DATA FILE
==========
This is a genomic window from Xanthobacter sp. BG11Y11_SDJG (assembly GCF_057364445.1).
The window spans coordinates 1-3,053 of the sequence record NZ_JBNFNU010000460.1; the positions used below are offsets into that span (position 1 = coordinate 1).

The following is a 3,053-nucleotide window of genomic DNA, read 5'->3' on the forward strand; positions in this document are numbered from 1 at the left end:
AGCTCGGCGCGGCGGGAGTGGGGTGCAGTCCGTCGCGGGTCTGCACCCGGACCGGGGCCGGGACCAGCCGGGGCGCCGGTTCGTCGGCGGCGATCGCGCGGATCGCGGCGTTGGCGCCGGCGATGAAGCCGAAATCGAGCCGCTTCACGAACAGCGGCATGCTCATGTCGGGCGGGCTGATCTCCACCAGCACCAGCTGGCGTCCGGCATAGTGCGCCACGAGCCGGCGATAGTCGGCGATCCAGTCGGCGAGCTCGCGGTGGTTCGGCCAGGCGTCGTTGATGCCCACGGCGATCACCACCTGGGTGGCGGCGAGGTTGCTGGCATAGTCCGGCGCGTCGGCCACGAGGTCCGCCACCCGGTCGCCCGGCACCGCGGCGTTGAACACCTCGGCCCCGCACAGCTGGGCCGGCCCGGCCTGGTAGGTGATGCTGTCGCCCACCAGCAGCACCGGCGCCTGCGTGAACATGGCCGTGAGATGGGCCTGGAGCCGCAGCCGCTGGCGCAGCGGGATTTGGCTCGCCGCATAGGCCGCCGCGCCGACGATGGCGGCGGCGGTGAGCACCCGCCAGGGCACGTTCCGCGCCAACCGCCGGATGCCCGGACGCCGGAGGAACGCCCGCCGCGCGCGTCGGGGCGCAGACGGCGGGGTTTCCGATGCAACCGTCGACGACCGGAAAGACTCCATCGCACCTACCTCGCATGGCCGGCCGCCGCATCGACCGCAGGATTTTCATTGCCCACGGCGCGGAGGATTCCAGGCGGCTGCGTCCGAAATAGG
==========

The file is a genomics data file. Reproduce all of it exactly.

This is a genomic window from Xanthobacter sp. BG11Y11_SDJG (assembly GCF_057364445.1).
The window spans coordinates 1-3,053 of the sequence record NZ_JBNFNU010000460.1; the positions used below are offsets into that span (position 1 = coordinate 1).

The following is a 3,053-nucleotide window of genomic DNA, read 5'->3' on the forward strand; positions in this document are numbered from 1 at the left end:
AGCTCGGCGCGGCGGGAGTGGGGTGCAGTCCGTCGCGGGTCTGCACCCGGACCGGGGCCGGGACCAGCCGGGGCGCCGGTTCGTCGGCGGCGATCGCGCGGATCGCGGCGTTGGCGCCGGCGATGAAGCCGAAATCGAGCCGCTTCACGAACAGCGGCATGCTCATGTCGGGCGGGCTGATCTCCACCAGCACCAGCTGGCGTCCGGCATAGTGCGCCACGAGCCGGCGATAGTCGGCGATCCAGTCGGCGAGCTCGCGGTGGTTCGGCCAGGCGTCGTTGATGCCCACGGCGATCACCACCTGGGTGGCGGCGAGGTTGCTGGCATAGTCCGGCGCGTCGGCCACGAGGTCCGCCACCCGGTCGCCCGGCACCGCGGCGTTGAACACCTCGGCCCCGCACAGCTGGGCCGGCCCGGCCTGGTAGGTGATGCTGTCGCCCACCAGCAGCACCGGCGCCTGCGTGAACATGGCCGTGAGATGGGCCTGGAGCCGCAGCCGCTGGCGCAGCGGGATTTGGCTCGCCGCATAGGCCGCCGCGCCGACGATGGCGGCGGCGGTGAGCACCCGCCAGGGCACGTTCCGCGCCAACCGCCGGATGCCCGGACGCCGGAGGAACGCCCGCCGCGCGCGTCGGGGCGCAGACGGCGGGGTTTCCGATGCAACCGTCGACGACCGGAAAGACTCCATCGCACCTACCTCGCATGGCCGGCCGCCGCATCGACCGCAGGATTTTCATTGCCCACGGCGCGGAGGATTCCAGGCGGCTGCGTCCGAAATAGG